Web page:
07 September 2015

Corneal restoration will become more accessible

Vision can be restored with the help of cells from the oral cavity

Bioengineers led by specialists from the University of Oslo conducted a study that they hope will make the treatment of vision loss using stem cells more accessible, Infox reports.

The authors found out that limbal stem cells, which are used for these purposes, can be stored for one week at a temperature of 12 to 16 degrees Celsius. Currently, such treatment is carried out in clinics only near the centers where such cells are grown. There are only a few such centers in the world.

Limbal stem cells are located in the basal epithelium of the cornea of the eye (limba) and help maintain and repair corneal tissue. Without these cells, the cornea becomes cloudy and vision is impaired. The lack of these cells due to illness or injury is the main cause of vision loss.

Earlier this year, the European Medical Agency approved therapies related to the cultivation of limbal stem cells taken from the cornea in the laboratory. Moreover, this is the first method of using stem cells approved by this organization.

The use of stem cells for the treatment of severe vision problems associated with a lack of limbal stem cells is not a new method. It was first developed in the late 90s of the XX century. However, then the patient had to have one healthy eye, which served as a source of these cells. It was possible to take cells from close relatives of the patient, but in this case, immunosuppressive therapy was necessary, which often caused severe side effects.

Ten years ago, Japanese scientists made a real breakthrough in this direction – they conducted a study that showed that the cells of the oral mucosa can be turned into limbal cells. Currently, approximately 250 people have already undergone such treatment, when limbal cells are grown from cells taken from the patient's own mouth, and then transplanted into the cornea. Approximately 75% of patients were treated successfully – the patients' vision was restored and the pain disappeared.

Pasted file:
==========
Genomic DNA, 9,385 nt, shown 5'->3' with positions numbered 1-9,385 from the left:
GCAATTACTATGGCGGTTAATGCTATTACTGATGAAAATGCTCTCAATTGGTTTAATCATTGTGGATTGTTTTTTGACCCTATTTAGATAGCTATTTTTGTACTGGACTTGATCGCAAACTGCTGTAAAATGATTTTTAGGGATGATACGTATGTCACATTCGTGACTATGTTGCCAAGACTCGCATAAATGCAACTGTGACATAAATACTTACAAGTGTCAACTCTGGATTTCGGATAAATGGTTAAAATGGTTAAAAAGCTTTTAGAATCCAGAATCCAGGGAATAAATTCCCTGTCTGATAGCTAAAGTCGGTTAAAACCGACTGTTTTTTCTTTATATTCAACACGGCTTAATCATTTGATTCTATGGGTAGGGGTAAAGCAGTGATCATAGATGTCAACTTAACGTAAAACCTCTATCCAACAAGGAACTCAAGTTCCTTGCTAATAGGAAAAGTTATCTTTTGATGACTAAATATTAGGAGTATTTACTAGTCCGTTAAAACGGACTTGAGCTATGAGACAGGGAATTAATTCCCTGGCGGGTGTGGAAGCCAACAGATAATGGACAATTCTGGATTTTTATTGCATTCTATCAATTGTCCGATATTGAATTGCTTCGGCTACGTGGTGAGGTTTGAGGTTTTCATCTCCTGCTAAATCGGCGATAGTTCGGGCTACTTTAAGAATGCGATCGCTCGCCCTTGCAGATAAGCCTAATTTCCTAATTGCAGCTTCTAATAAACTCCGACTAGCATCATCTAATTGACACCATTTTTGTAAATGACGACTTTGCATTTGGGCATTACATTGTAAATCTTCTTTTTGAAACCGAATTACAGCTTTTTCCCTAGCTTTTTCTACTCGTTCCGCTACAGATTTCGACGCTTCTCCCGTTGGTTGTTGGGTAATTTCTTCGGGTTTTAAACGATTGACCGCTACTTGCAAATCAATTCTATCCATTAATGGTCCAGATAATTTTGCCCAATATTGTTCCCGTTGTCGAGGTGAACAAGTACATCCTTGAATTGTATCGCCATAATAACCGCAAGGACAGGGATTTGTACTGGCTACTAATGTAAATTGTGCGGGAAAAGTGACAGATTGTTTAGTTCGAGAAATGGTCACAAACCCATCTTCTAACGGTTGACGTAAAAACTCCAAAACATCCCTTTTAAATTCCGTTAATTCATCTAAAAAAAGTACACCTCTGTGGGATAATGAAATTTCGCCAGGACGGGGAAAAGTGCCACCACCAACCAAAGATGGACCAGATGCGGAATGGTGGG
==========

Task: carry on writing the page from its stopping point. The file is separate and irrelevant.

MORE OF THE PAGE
Nevertheless, there has always been a problem of storing and transporting the material for transplantation – oral cavity cells.

"Currently, oral cavity cells are cultured for the treatment of vision loss in only a few specialized centers in the world. It is very important to understand how these cells can be stored and transported – then such therapy will become available to a much larger number of people. This is the question we have been dealing with," says Rakibul Islam, one of the authors of the study.

"It can be assumed that the optimal temperature for storing such cells is approximately 37 degrees Celsius. But our experiment has shown that this is not the case. The optimal temperature of their storage is from 12 to 16 degrees during the week. Moreover, we found out that the place of the oral cavity where these cells come from is also important for storage," the authors add (in a press release from the University of Oslo Using cells from the mouth to cure blindness – VM).

An article with the results of their research was published in the latest issue of the journal Nature Biotechnology (Next-generation stem cell therapy poised to enter the EU market – VM).

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